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Who’s Afraid of The Big Bad Wolff? : 2.5 minute read 23/05/21

A hotel top Grand Stand, raring to go.

“What we need is a random miracle,” she declares.

Aren’t all miracles random, though?

It’s luck that isn’t dumb. But my daughter was speaking of long-shot odds. Yes, it’s F1 time again. And the type of risky business she means is the sort that you (or rather, F1 drivers), encounter. This weekend it’s in Monaco, where flashes of famous landmarks as the cars whizz past on the streets that forms the track here, makes it the sport’s most iconic.

Yesterday, in Qualifying, Charles Leclerc, the born and bred Monégasque gave it his all and did make pole, only to crash seconds before the session’s end. Can mechanics put the car back together again, and in time? It’s possible, we think —the sleek Ferrari is no Humpty Dumpty. But if there’s a gear-box change, young Charles will start at P6, slapped with a five-place penalty behind the all important pole position, more so here in Monte Carlo where to overtake is next to impossible. So, I’d have to agree with the girl: it’s time for a miracle.

In news of another personage sat on a wall (perhaps the mightiest of them all in F1), pundits* see a fall ahead for the Wolff Man, Mercedes’ Toto Wolff himself. But surely, they’re wrong? —To topple him, would require the greatest miracle, surely.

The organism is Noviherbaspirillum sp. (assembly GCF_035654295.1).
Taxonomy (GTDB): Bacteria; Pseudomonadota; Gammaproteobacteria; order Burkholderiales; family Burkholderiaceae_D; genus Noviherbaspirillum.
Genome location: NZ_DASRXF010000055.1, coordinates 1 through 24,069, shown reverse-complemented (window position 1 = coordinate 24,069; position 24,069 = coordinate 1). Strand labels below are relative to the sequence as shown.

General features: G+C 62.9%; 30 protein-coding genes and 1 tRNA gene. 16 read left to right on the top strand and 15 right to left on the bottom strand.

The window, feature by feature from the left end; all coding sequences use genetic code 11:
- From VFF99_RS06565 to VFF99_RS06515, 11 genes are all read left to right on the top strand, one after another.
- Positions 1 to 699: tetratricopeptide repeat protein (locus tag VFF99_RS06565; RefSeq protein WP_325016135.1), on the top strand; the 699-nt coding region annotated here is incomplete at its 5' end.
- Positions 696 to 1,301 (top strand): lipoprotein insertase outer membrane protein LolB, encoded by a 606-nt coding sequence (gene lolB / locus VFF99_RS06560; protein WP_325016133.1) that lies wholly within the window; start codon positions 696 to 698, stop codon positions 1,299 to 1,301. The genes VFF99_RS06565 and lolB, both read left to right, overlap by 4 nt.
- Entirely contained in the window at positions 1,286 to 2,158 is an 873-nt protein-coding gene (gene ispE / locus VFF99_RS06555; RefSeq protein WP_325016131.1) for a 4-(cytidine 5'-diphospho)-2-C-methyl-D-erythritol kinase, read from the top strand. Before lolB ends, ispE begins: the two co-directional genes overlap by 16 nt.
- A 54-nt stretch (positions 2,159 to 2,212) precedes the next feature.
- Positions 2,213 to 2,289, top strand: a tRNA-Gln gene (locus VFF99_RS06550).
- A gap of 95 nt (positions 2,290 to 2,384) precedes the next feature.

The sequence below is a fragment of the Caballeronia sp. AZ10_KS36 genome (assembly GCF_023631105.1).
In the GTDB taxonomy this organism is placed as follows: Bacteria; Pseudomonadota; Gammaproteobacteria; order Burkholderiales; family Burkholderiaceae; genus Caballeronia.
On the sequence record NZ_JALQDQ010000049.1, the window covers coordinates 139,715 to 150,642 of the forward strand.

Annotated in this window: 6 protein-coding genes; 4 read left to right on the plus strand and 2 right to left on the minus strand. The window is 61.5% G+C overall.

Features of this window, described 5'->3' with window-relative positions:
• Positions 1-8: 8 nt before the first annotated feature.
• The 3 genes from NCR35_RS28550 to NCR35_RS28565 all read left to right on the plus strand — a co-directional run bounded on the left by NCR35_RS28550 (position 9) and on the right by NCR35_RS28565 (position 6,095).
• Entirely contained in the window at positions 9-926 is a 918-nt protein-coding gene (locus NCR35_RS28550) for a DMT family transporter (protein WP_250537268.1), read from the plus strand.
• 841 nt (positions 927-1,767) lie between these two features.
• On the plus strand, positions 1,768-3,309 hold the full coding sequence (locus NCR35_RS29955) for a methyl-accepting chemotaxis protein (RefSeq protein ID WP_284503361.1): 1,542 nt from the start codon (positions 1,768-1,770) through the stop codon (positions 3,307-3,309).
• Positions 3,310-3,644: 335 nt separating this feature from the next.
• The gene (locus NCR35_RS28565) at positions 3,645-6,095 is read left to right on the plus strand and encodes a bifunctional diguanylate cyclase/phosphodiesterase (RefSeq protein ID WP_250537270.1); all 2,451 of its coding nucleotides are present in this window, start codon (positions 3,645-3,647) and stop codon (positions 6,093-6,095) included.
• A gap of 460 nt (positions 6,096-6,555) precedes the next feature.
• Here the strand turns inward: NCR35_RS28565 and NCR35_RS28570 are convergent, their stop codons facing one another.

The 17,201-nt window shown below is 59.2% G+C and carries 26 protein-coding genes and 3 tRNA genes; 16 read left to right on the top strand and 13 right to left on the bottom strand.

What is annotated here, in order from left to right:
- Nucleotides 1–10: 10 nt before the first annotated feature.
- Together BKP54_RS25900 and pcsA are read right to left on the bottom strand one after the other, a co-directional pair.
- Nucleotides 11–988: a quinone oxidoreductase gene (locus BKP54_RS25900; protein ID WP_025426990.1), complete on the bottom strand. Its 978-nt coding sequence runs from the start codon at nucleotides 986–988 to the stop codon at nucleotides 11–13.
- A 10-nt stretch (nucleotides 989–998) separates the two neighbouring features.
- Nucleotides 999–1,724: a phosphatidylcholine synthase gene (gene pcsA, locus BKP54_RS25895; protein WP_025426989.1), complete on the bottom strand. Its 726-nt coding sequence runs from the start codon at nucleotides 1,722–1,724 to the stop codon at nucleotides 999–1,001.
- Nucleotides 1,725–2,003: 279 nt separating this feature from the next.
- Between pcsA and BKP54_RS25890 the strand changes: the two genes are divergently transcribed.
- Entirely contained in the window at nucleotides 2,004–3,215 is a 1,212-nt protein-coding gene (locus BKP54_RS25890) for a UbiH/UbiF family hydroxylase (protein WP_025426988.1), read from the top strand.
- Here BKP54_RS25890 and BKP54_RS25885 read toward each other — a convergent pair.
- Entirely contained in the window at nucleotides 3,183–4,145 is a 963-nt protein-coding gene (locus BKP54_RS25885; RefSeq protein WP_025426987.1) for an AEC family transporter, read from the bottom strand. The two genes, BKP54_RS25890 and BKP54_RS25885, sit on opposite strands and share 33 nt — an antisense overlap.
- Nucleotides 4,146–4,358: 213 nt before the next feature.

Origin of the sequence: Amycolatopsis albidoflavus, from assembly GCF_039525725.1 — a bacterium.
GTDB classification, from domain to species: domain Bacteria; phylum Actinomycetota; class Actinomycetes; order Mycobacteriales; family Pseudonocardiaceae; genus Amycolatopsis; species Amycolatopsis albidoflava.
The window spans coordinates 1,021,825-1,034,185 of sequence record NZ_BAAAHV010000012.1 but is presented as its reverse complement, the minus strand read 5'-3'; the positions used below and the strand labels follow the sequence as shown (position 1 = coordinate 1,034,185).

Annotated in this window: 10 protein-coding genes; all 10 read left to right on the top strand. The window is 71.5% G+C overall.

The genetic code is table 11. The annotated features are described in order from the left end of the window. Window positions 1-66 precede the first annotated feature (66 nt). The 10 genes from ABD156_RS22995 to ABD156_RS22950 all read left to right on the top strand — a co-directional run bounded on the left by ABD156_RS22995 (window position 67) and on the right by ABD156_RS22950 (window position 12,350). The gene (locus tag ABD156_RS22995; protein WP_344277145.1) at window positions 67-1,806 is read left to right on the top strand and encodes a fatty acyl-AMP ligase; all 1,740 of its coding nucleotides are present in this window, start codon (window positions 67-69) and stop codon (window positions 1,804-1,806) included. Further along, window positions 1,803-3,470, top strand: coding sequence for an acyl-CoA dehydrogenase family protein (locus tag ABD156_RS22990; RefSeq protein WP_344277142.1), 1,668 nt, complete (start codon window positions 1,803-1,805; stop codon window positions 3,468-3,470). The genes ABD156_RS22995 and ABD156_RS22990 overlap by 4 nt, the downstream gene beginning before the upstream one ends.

Street racing at its most exclusive …

F1 corporate governance stewards might stand half a chance—If they exist? And if they’re not made of straw like the house of the laziest of the Little Pigs. For starters, there are the conflicts of interest across several teams—that appear to benefit all concerned from their less than arm’s length relations (crucially, to the unfair exclusion of others). What exempts F1 from dog-eat-dog indecencies?

And if competition rules (also called anti-trust), were applied to F1 as they do in consumer markets to curtail unfair practises by dominant players, wouldn’t that weaken the top dogs more than any budget caps we’ll see coming into play next year?

In the securities markets, insider trading regulations make it a crime to benefit personally from the pies you have fingers in so others might have a decent meal, too. Which is only another way of levelling a playing field. Seeing that this is absent in analogy from F1, is a Wizard of Oz, or F1 oracle needed to shine a light on where that winding, chicane ridden road might have led the sport down already?

… Literally.

In Toto Wolff’s defence, however, is it entirely his fault that the influence he wields reaches the lengths it seems to?; That his wife, a former F1 driver herself, is also a racing team manager, and can also aid in spreading the Toto “magic”?

The two other Little Pigs used sticks and stones to keep out the big, bad wolf. Both, similarly failed. In the end it was the cauldron of boiling water which Mr Wolf fell into climbing down the chimney that did it. Just shows how great strength can do with some dousing down, having its claws clipped, and talons tamed—That unchecked power can always do with controls.

Again, it’s drama on and off the track, in board rooms —and court rooms—and the wheeling and dealing behind the scenes, that makes F1 riveting to follow. Miracles aside (and we hope Leclerc will have more of these come his way today), how long before F1 will hit the breaks on what appear to be abuses of position and power?

Even if it slows things down and we see speeds fall, a fair race after all, is only good sportsmanship.

* Toto Wolff’s Collapsing House of Cards

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